Jessie Cheung, Staff Photographer
On Sept. 18, 2018, the Good Life Center opened its doors to the Yale community as a place designed to teach practices of “the good life” and aid students in implementing these practices into their own lives.
The Center opened in Silliman College across from the student-run coffee shop, the Acorn. The Center is a product of Silliman Head of College Laurie Santos who drew inspiration from her class “Psychology and the Good Life,” which 1,200 undergraduate students enrolled in during the fall of 2017, making it Yale College’s most popular class ever.
“Students need more than just a class about how to live a good life,” Santos told the News in a September 2018 article. “I wanted to create a place where students could take a break and shut down and think about things that are important to them, where they could have difficult conversations about student wellness and mental health.”
The Center’s launch went off without a hitch, drawing compliments from many students across the College. Yalies praised its ability to help students not stress about grades, its benefits to students studying and relaxation and how it exposes students to new means of mindfulness, such as meditation.
In addition to educating students about mindfulness, the Center also featured a series of workshops during its launch led by the Yale psychology clinic that focused on teaching students about goal setting, improving mental health, reducing anxiety and more.
“I feel like self-care is always the first thing to go for Yale students,” Cami Arboles ’20, a peer wellness champion who was trained to have conversations regarding wellness with other students, told the News in a September 2018 article. “Students here are very ambitious and dedicated and constantly putting other people’s needs before their own, often to their own detriment. This is a space that reinforces that you need to sometimes put your own health and wellness first in order to make the other parts of your life more abundant.”
For the 2020-21 school year, the Center planned events with a focus on “Compassion and Action,” which led the Center to partner with the cultural centers at Yale to provide training in regarding issues surrounding race and inclusivity.
The Center also teamed up with many other groups to provide a range of different online programs for students. With the Student-Athlete Advisory Committee, or SAAC, the Center hosted a series of workshops in the fall specifically designed to help student-athletes improve their mental health as a part of the YUMatter series.
“We definitely wanted to tailor all of the workshops’ subject matters to things that are relevant to student-athletes right now,” SAAC President Hannah Johns ’23 told the News for a September 2020 article. “We really wanted to target this moment in time and how difficult it is for student-athletes and put out something as quickly as possible to help as many people as possible.”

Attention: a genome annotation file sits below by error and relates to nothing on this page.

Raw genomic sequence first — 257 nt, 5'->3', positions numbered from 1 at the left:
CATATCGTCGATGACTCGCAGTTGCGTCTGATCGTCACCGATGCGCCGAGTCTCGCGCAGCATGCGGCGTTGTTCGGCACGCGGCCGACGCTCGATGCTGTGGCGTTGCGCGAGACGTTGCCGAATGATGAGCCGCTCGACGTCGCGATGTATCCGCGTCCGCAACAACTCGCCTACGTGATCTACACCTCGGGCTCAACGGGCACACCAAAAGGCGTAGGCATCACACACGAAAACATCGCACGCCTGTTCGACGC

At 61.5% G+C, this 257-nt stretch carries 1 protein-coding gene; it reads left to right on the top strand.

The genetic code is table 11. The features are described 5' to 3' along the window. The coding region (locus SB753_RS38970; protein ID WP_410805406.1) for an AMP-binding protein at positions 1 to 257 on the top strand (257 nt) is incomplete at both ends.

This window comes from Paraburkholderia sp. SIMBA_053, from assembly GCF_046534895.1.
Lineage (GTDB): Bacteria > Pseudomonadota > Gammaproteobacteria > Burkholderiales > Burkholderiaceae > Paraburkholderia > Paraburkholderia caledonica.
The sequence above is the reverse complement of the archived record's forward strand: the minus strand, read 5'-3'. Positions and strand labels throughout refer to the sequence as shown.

In addition to its normal programming of meditation, yoga and wellness talks, the Center integrated drawing and storytelling into art-inspired exercises for its “Being Present With Art” series.
At the beginning of the spring 2020 semester, the Yale College Council published a report on student utilization of and thoughts on the Center. Through a survey, the report found that 48.58 percent of respondents had made use of the Good Life Center, with most of them coming from colleges in close proximity to the Center. However, 88.79 percent of the students who visited the center noted that they visited to “simply hang out in the space compared to utilizing other services.”
“I think it’s fantastic that in barely over a year, we’ve had almost 50 percent of students surveyed report that they’ve visited and used the Good Life Center,” Santos told the News for a February 2020 article. “This is an incredible success for a new resource on campus and speaks to the fact that students want more resources related to mental health and well-being.”
The Yale College Council also announced in November 2018, an initiative to have a vending machine installed in the Center that would provide Plan B and other over the counter drugs, but after struggles with policy and “the set-up … needed for the vending machine (an Ethernet port and power port),” the machine found its home in Bass Library.”
With the opening of the Schwarzman Center in fall 2021, the Good Life Center will open a second location, with the one located within the new arts and community hub serving as the center’s main site.
“Like the Good Life Center in Silliman College, our Schwarzman space will serve as an inclusive, restorative, and energizing environment for community, belonging, and well-being,” Woodbridge Fellow for the Good Life Center Alexa Vaghenas ’20 wrote in an email to the News for an October 2020 article. “It will be a place where students can learn evidence-based tools for effectively coping with negative emotions, as well as evidence-based tools for thriving.”
The Good Life Center’s original location is found at 505 College St.